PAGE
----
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Every. Body.

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I don’t remember when the name Alvin Ailey stitched itself in my body, heart and soul, but ever since I was a child, the idea of the Alvin Ailey School represented possibility for me. My peers, mostly middle to low-income students of color, and I have always leaned on each other and reflected upon our experiences in spaces that primarily serve the needs and desires of the status quo. As privileged members of marginalized communities, we often connect on the sacrifices we’ve had to make to access opportunity. We acknowledge that our individual successes are rooted in luck and our keen ability to mimic and conform to dominant norms, regarding speech, presentation and other traits. As my undergraduate career comes to a close, I have been reflecting a lot on what non-traditional students (students of color, low-income students, first generation students) sacrifice unknowingly. In many of our cases, our aspirations are largely filtered and shaped by the needs of our families and communities. One of the biggest regrets these students and other marginalized people in our society often face in order to achieve “success” is the realization that not everyone in our society has the right to dream.

For me, Alvin Ailey is a prime example of the ways these communities foster dreaming in societies that believe they are devoid of desire and feelings. It’s one thing to try and survive in a society that profits from your oppression. It’s another thing to dream. Similar to what was discussed in Kirk Branch’s, “Eyes On the Ought to Be” and in the presentation by NELI and CADBI, freedom is always based in fiction and requires us to imagine a better world I believe that activism is rooted in two things: the experiences of the most marginalized people and the ability to dream or imagine a better world. I believe Alvin Ailey’s work embodied both of these principles.

Alvin Ailey was born on July 5th, 2931 in Rogers, Texas. His work has contributed greatly to the world of modern dance and is often integral to modern dance instruction. Ailey’s work was undoubtedly anchored in the experiences of African Americans living in the South. According to Ailey, his body of work relied heavily on “blood memories, blood memories about Texas, the blues, spirituals, gospel, work songs, all those things going on in Texas in the 1930s during the depression” (Wilson 2008: 161). Alvin Ailey was committed to honoring the complexity of Black experiences and Black feelings. His ballet, Blue Suite, was set in a “backwoods music  hall/whorehouse  for working-class African Americans” (Holloway 2013: 78). Ailey chose to represent prostitutes and johns as the protagonists in this work. Throughout the ballet, the audience watch as the characters use the blues and their shared feelings of despair to navigate socioeconomic violence. Ailey’s signature piece, Revelations, reflected on the healing power of the Black church. Revelations honored the role of the church in Black survival while reflecting on the pain of slavery (Holloway 2013: 78).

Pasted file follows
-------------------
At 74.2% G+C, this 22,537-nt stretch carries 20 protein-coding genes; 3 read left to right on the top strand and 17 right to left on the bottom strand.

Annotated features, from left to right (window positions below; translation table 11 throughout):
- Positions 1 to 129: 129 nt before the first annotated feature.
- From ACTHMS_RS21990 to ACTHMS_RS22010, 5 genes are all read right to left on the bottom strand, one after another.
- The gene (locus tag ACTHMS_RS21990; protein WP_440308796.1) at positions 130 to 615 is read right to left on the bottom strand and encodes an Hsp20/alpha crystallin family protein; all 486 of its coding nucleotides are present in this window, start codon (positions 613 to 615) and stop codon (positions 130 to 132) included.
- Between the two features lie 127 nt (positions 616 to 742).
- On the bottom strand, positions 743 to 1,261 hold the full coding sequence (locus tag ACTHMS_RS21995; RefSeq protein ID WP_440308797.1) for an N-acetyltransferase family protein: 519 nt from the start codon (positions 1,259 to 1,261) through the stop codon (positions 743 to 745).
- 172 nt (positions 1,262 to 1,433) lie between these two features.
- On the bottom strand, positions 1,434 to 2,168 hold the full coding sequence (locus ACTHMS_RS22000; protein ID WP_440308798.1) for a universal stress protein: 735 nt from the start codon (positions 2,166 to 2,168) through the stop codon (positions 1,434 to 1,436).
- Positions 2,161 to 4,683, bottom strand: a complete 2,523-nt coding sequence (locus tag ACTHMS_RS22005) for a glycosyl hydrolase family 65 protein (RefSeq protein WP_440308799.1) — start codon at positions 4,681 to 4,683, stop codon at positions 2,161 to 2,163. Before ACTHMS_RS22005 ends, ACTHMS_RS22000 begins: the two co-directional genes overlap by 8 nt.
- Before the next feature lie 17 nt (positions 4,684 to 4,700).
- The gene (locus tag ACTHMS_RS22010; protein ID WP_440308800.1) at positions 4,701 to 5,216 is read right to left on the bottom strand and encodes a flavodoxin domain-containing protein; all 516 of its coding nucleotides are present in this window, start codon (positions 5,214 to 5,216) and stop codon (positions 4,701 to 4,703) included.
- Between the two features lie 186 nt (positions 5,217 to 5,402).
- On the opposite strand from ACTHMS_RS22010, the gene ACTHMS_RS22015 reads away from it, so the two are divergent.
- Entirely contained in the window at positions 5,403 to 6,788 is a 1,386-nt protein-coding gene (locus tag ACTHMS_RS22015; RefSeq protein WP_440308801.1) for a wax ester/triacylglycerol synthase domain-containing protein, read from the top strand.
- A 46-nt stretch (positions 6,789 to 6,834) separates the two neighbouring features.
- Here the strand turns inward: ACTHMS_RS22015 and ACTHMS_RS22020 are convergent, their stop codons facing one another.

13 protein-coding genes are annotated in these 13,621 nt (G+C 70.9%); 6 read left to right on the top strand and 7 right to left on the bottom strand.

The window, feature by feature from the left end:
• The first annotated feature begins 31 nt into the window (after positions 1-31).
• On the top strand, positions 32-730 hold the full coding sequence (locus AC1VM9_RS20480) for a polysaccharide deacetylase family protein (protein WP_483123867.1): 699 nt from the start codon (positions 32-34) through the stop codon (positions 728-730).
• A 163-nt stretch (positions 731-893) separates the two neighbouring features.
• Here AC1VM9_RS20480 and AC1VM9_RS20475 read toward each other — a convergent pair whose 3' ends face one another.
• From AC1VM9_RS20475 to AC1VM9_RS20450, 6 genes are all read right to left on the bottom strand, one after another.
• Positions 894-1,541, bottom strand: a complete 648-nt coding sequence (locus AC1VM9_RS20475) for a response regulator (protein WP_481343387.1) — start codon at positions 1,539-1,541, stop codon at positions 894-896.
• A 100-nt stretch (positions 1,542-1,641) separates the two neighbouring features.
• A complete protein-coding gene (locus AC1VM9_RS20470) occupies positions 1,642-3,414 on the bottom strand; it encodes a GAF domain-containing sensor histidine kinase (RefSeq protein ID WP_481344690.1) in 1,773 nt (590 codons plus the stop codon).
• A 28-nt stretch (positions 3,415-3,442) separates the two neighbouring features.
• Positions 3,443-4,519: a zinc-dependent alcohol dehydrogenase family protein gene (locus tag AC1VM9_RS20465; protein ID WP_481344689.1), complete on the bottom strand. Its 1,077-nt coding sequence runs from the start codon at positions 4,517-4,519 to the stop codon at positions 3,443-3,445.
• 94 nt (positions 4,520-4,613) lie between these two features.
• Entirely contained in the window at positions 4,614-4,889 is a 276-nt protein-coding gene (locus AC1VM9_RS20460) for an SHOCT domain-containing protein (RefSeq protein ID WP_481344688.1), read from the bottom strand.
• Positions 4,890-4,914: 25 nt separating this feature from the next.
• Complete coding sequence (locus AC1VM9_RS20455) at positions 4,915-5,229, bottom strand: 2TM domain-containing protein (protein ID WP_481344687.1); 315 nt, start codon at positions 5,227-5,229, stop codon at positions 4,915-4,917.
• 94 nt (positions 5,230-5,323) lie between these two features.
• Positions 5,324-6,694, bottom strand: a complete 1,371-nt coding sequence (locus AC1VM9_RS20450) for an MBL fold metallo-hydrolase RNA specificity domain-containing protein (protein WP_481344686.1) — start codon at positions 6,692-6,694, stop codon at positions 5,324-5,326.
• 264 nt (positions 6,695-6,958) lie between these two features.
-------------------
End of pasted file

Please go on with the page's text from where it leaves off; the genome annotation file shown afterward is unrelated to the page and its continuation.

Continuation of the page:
The first time I saw the Alvin Ailey Dance Company perform, I was a senior in high school on a cultural excursion with the Princeton University Preparatory Program - a college access program that supports low-income, high-achieving high school students in Mercer County, New Jersey. I had spent the last three years participating in a program that had been academically and culturally grooming me to attend an elite college. For my family, college was a dream because of our financial situation. The day PUPP took me to see Alvin Ailey perform, a dream that I never thought would come true, college felt more tangible. Ailey opened his school in 1969 and structured the school in a manner that emphasized his belief that dance is for everybody. I can imagine, as a Black man - born in the 30s - from Texas who was passionate about ballet, Ailey faced a lot obstacles. As a Black man, society had already determined what he could achieve. It had already created limits based on the idea that certain bodies shouldn’t do certain things, shouldn’t feel certain things, shouldn’t want certain things. His body became the site of activism as he pursued his own dream and made the way a little easier for those coming up behind him. Ailey’s work enabled dancers to remember their history in their bodies. Studies have shown how trauma, specifically the trauma of slavery and oppression, lives in the body. Ailey’s pieces provided an alternative method for living in bodies that have inherited centuries of pain. His pieces used dance as a shared language to talk about Black pain and express Black triumph. In addition to producing pieces that celebrated African American histories and lives, Ailey’s activism was exemplified in his dedication to creating spaces for Black artists.



 Branch, Kirk. Introduction, Eyes on the Ought to Be: What We Teach About When We Teach About Literacy (New York: Hampton Press, 2007), 1-15:

Holloway, Jonathan Scott. "THE BLACK BODY AS ARCHIVE OF MEMORY." In Jim Crow Wisdom: Memory and Identity in Black America since 1940, 67-101. University of North Carolina Press, 2013.

 WILSON, CHARLES REAGAN, and CHARLES REAGAN WILSON. "Ailey, Alvin: (1931–1989) DANCER AND CHOREOGRAPHER." In The New Encyclopedia of Southern Culture: Volume 12: Music, edited by MALONE BILL C., 161-62. University of North Carolina Press, 2008.